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Google will finally be able to say that its Mountain View headquarters is powered by 100 percent clean energy. On Wednesday, Google announced via a blog post (and reported in more detail by the San Jose Mercury) that it plans to buy half of the electricity that will be produced by a newly upgraded wind project at the Altamont Pass, off of the 580 freeway near Livermore, Calif.
The Altamont Pass wind farm was originally developed in the 1980s and was one of the first and largest wind farms in the U.S. But over the decades, wind turbine technology has progressed considerably, and in recent years thousands of the smaller turbines at the Altamont Pass have started to be decommissioned.
Now NextEra Energy Resources, which is developing the new wind project, plans to install a few hundred newer and larger turbines to provide the same amount of wind power as the many smaller ones used to. Google plans to buy 43 MW — or half — of the total amount of wind power from the project via a 20-year power purchase agreement and an undisclosed company (one that isn’t a tech company or utility, the Mercury reported), will buy the other half of the power. The new turbines will start providing wind power to the grid in 2016.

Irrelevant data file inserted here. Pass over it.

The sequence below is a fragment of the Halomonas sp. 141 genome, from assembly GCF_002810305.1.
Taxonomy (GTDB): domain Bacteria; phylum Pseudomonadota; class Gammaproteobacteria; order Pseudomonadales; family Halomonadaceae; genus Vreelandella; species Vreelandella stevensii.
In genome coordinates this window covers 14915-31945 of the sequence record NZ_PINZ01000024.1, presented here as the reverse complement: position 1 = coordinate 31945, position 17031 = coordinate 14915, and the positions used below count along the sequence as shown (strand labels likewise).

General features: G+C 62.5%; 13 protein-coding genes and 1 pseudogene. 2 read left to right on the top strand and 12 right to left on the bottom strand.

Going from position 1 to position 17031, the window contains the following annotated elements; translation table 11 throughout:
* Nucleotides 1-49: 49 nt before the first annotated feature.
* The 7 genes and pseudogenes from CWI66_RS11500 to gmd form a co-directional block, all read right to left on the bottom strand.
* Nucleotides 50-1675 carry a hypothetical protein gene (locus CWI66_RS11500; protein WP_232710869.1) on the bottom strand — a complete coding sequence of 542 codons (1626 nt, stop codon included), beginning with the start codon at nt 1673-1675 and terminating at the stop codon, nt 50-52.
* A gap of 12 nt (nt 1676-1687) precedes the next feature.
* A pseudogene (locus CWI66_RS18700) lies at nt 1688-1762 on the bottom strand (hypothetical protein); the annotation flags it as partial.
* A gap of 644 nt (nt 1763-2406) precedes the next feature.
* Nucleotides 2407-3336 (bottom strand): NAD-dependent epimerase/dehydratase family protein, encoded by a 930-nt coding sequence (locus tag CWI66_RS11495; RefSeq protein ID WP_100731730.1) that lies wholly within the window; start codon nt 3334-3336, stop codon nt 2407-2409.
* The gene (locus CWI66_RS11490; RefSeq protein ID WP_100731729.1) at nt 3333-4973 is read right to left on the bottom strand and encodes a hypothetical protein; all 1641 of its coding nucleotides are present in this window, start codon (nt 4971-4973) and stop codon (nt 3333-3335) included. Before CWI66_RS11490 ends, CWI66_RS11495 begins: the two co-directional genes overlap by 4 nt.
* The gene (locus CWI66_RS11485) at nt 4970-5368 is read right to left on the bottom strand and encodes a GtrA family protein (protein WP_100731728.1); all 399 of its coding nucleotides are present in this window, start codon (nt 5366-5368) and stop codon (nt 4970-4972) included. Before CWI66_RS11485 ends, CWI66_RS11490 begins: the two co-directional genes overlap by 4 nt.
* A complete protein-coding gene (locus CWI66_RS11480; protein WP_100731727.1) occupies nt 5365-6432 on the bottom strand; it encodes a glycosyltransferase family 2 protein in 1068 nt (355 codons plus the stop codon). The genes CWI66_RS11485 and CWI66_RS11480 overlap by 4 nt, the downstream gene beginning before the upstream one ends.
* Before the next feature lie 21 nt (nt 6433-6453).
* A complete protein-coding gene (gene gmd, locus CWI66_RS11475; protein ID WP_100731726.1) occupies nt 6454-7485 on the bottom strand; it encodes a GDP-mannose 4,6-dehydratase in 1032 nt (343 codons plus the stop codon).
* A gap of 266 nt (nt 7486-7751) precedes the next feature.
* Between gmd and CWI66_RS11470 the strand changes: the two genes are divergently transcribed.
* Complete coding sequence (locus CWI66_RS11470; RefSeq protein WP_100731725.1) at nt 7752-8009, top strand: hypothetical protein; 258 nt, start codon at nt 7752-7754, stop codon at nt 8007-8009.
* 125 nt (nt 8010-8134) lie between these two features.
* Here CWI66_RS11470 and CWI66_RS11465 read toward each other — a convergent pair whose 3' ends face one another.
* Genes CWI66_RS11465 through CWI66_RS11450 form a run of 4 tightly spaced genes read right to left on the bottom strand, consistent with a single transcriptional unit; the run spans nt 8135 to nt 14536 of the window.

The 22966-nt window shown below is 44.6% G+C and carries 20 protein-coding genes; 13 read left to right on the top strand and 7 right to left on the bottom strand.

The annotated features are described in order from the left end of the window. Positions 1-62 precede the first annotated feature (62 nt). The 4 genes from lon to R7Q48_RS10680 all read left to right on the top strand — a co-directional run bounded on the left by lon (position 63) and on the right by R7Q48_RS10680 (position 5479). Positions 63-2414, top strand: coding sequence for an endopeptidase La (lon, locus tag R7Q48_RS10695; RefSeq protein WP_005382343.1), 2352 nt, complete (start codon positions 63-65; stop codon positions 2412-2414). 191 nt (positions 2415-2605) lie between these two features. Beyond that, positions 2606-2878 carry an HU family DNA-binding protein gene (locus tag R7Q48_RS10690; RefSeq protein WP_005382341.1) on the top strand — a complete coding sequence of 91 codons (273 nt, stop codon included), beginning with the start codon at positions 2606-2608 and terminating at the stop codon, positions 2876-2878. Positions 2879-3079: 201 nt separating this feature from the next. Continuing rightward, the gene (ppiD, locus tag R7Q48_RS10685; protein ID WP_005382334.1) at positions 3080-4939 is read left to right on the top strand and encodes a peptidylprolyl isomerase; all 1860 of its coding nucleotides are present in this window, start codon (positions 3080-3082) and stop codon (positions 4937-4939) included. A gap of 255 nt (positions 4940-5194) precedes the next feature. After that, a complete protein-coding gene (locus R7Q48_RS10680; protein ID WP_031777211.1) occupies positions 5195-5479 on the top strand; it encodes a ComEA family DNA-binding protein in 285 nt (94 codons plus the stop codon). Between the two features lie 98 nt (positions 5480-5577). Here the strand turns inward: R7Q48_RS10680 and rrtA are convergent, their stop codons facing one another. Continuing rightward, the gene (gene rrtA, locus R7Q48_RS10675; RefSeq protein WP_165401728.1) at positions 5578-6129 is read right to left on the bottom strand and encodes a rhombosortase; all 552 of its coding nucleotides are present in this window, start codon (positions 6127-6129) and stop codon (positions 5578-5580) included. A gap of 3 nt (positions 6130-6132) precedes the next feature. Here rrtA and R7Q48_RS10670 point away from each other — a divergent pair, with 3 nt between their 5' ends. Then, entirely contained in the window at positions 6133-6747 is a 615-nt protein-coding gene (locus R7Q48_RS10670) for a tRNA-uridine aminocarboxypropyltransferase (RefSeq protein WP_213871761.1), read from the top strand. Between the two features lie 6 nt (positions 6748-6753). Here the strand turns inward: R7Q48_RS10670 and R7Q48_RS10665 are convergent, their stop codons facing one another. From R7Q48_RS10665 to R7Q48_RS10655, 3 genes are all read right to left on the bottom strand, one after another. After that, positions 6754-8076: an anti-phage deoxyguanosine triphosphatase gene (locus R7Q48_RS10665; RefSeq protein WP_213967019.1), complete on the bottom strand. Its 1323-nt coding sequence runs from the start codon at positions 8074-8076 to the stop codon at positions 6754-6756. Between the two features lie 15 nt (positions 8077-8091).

This is just the latest move by Google to tap into clean power. Over the years the company has spent over a billion dollars on various clean energy projects, through project financing, power purchase agreements and even equity. Over a third of Google’s energy now comes from clean power.
And Google isn’t the only internet company that’s doing this. Earlier this week Apple announced that it plans to buy $850 million worth of solar power from a new solar panel farm that is being built in Monterey County, Calif. Apple has a goal to run completely on clean power, and will be powering a new data center in Arizona with solar farms, too.